Our first Christmas was celebrated in our old 1950’s farmhouse. Its tiny frame stood proudly beside the massive, red oak tree where we’d been married just a few months earlier. It boasted an original fireplace, wood plank floors, one tiny bathroom, and two little bedrooms. Though charming, it was definitely a fixer upper—but we were broke at the time. However, the barn behind the farmhouse was a different story. It gleamed of beauty, and its red exterior and massive, double wooden doors beckoned the curious to remove the wooden plank, as its rusty hinges called the seeker inside for adventure. The brick breezeway and pristine stalls whispered stories of majestic race horses who’d lived there long before we bought the old place. The overhead loft was stocked with fresh hay, offering its sweet, earthy scent to every visitor who wandered inside the barn.
Our old horse, Buck, and our son’s white Shetland pony, Ellie, felt like royalty living in that big, red barn with the stray cat we lovingly named Lucy and her many, many kittens.
As Christmas Eve drew near, we drove to my parents’ Christmas tree farm and cut a small Virginia Pine. My Dad reminded me to water it every morning so the needles would stay fresh and the sweet smell of Christmas would linger long after the gifts were unwrapped. My two young sons from my previous marriage danced around the little tree with their new stepdad. My husband had never been a dad before, and my two little boys (one with Down syndrome) quickly introduced him to Fatherhood 101.
He wanted our first Christmas as a family to be perfect for them, and he poured everything he had into making it the most magical Christmas ever! We decorated the tree, made cookies, drank hot chocolate with tons of marshmallows, and sang every Christmas carol with incredible off-key joy! He even dressed up as Santa to deliver their Christmas gifts later that evening. Earlier that night, the boys squealed with excitement when we took their picture in their matching Christmas pajamas by the little farmhouse Christmas tree. After we read them a few more stories of Santa, my husband asked the boys to get their coats.
The night sky exploded with glorious stars as we walked out to the big, red barn. I had no idea what he had planned, but when he opened the big double doors, we found old quilts and bales of hay placed for seating. The wooden manger set I painted for the boys when they were babies had been placed in the center of the brick breezeway. He lit the candles, pulled out his Bible, and began to read the Christmas story of the birth of Jesus. The candle light in the barn flickered in the darkness and ushered in the story of the Light of the World.
My very busy little boys sat silently listening to his every word as he read: “And she gave birth to her firstborn son and wrapped him in swaddling cloths and laid him in a manger, because there was no place for them in the inn. And in the same region there were shepherds out in the field, keeping watch over their flock by night. And an angel of the Lord appeared to them, and the glory of the Lord shone around them and they were filled with great fear. And the angel said to them, ‘Fear not, for behold, I bring you good news of great joy that will be for all the people. For unto you is born this day in the city of David a Savior, who is Christ the Lord'” (Luke 2:7-11).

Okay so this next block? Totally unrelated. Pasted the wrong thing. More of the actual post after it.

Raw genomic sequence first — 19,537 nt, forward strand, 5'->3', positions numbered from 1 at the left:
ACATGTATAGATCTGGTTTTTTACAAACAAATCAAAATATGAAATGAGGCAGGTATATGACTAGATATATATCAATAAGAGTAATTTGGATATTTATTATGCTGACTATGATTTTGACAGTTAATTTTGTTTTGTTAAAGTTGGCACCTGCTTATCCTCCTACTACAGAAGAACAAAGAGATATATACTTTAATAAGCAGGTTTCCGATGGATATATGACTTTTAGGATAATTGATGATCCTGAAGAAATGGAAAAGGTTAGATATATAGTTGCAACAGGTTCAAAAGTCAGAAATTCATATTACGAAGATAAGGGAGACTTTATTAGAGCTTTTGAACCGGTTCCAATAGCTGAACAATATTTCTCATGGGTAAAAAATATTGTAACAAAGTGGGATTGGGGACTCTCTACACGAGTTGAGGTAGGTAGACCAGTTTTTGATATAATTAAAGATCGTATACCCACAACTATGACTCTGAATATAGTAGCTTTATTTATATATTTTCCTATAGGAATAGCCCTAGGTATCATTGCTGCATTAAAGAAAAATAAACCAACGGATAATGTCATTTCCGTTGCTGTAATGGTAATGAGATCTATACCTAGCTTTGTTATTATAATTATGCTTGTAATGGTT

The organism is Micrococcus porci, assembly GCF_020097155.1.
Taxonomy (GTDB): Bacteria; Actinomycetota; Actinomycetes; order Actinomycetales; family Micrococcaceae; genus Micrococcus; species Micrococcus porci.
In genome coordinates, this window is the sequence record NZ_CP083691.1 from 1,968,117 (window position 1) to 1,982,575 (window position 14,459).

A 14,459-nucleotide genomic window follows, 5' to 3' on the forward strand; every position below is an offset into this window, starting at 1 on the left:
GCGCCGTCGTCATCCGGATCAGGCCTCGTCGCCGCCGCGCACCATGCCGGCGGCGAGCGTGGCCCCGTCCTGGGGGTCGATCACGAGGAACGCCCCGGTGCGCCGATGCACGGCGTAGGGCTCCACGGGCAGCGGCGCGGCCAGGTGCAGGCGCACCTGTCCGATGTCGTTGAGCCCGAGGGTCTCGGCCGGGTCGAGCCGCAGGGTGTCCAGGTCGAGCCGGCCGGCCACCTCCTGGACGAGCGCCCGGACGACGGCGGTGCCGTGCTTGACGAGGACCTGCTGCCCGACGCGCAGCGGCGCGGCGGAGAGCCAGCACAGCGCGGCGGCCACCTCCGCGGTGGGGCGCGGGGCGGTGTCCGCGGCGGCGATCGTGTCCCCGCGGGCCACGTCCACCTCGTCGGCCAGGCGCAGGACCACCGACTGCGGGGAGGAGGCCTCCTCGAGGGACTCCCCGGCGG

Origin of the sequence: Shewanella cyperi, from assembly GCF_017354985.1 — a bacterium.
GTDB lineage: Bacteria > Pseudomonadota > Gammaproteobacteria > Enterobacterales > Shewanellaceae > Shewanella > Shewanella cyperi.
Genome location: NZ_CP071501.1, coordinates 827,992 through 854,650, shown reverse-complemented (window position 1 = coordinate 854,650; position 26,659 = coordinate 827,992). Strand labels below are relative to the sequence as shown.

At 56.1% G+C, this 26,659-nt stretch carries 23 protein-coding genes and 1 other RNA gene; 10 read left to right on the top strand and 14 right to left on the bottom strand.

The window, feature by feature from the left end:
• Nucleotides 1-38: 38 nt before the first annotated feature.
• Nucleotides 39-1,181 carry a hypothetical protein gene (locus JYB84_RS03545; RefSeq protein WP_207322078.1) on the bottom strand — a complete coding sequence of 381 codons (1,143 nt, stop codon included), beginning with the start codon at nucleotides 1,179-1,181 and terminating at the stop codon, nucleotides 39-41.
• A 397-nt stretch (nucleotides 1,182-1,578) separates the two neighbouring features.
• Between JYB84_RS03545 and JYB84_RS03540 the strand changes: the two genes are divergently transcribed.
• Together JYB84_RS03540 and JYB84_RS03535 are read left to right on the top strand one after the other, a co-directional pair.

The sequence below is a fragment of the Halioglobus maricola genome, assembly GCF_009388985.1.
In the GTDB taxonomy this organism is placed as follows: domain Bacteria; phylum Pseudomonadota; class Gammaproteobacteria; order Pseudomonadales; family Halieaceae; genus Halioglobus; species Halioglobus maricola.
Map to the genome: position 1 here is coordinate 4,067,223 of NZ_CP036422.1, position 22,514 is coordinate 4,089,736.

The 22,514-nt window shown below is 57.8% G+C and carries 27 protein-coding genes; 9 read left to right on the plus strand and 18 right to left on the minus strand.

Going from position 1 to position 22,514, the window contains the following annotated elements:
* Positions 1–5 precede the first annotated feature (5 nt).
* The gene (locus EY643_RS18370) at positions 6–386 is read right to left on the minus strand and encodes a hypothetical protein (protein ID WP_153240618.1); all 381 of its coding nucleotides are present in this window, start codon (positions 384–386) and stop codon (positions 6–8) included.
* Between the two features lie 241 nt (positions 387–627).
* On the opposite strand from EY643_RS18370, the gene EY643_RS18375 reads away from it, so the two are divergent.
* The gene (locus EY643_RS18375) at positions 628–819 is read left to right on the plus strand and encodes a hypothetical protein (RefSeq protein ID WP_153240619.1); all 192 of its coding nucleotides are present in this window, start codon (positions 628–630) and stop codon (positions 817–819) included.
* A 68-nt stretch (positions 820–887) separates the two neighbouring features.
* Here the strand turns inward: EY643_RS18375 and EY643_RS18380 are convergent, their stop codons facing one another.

A holy hush covered the barn as the horses leaned their heads over their stall doors, ears up, in recognition of the story of the Christ Child. Even our dog, Bear, sat in reverence instead of chasing the cats. They knew. We knew. The reality of the birth of the Son of God was palpable. You could almost hear the angels singing on the hill behind the barn.
The real meaning of Christmas became fresh and new in my heart that night. The living, breathing story of Jesus’ birth caused me to weep openly. I had been carrying around my past sins like a damaged package, afraid to set them down, not sure what to do with them. Brokenness had left a wake of unworthiness and of feeling unloved, crippling my ability to see myself as God saw me. But that night—watching the love of the gospel pour out of my new husband onto my two little boys—became a living, breathing example and reminder of how God loves me. God pours out His love for us in the sweetest and most sacrificial ways, not because He has to, but because He wants to.
He willingly came to this earth as a baby, born in a big ole’ barn among the hay and the animals, for people just like you and me. Yet He didn’t stop there. Jesus spent His entire life on this Earth demonstrating sacrificial love, and He carried His love for you and me all the way to the cross. Through the power of the resurrection, He is alive today—our living, breathing Savior—and He sits at the right hand of our Heavenly Father waiting for His children to come back to the barn, even in our brokenness, to accept His amazing love for us.
We sold the old farmhouse a few years later, and it has been many years since we spent Christmas there. Yet every year, as we decorate the tree with picture ornaments of sweet family memories, I can’t wait to open the box containing the treasured photo of our first Christmas as a family in the big, red barn. The picture of my boys with their new stepdad sits at the top of the tree, and, as my husband still reads the Christmas story to our now 34-year-old son with Down syndrome, it reminds me of his sacrificial love during such a sweet and broken time in our lives. Even more importantly, it draws me back to the barn, to the manger, and to the cross, where God restored my faith and covered my sins with His swaddling blanket of grace, enabling me to believe once more in His redemptive love.
May this Christmas draw you into the barn, too, to hear the living, breathing story of the Savior once more.
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